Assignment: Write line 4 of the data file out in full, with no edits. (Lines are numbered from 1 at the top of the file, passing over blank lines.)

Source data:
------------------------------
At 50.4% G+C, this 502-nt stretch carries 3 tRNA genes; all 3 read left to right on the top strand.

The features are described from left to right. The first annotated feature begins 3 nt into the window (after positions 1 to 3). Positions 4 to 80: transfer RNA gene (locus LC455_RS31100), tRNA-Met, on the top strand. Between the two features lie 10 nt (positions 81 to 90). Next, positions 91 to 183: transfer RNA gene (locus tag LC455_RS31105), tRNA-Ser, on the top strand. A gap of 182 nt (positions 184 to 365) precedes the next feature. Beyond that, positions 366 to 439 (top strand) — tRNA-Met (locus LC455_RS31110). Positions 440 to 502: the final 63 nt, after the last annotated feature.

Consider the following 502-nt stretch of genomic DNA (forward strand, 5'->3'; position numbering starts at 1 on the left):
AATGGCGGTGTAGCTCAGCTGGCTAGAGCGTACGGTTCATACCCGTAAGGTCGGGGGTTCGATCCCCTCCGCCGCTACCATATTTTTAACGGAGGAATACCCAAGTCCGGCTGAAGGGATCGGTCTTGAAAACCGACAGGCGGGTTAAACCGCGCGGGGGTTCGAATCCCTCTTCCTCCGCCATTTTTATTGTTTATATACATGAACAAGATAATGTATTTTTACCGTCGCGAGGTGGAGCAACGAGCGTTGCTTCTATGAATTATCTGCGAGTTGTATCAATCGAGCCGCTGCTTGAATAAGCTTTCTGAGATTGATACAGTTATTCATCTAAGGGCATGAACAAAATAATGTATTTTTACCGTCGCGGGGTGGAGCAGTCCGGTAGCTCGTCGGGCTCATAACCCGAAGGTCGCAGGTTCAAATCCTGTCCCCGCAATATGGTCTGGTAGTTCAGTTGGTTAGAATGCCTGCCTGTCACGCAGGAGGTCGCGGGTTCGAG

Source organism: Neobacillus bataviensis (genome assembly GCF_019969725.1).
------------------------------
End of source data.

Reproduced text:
AATGGCGGTGTAGCTCAGCTGGCTAGAGCGTACGGTTCATACCCGTAAGGTCGGGGGTTCGATCCCCTCCGCCGCTACCATATTTTTAACGGAGGAATACCCAAGTCCGGCTGAAGGGATCGGTCTTGAAAACCGACAGGCGGGTTAAACCGCGCGGGGGTTCGAATCCCTCTTCCTCCGCCATTTTTATTGTTTATATACATGAACAAGATAATGTATTTTTACCGTCGCGAGGTGGAGCAACGAGCGTTGCTTCTATGAATTATCTGCGAGTTGTATCAATCGAGCCGCTGCTTGAATAAGCTTTCTGAGATTGATACAGTTATTCATCTAAGGGCATGAACAAAATAATGTATTTTTACCGTCGCGGGGTGGAGCAGTCCGGTAGCTCGTCGGGCTCATAACCCGAAGGTCGCAGGTTCAAATCCTGTCCCCGCAATATGGTCTGGTAGTTCAGTTGGTTAGAATGCCTGCCTGTCACGCAGGAGGTCGCGGGTTCGAG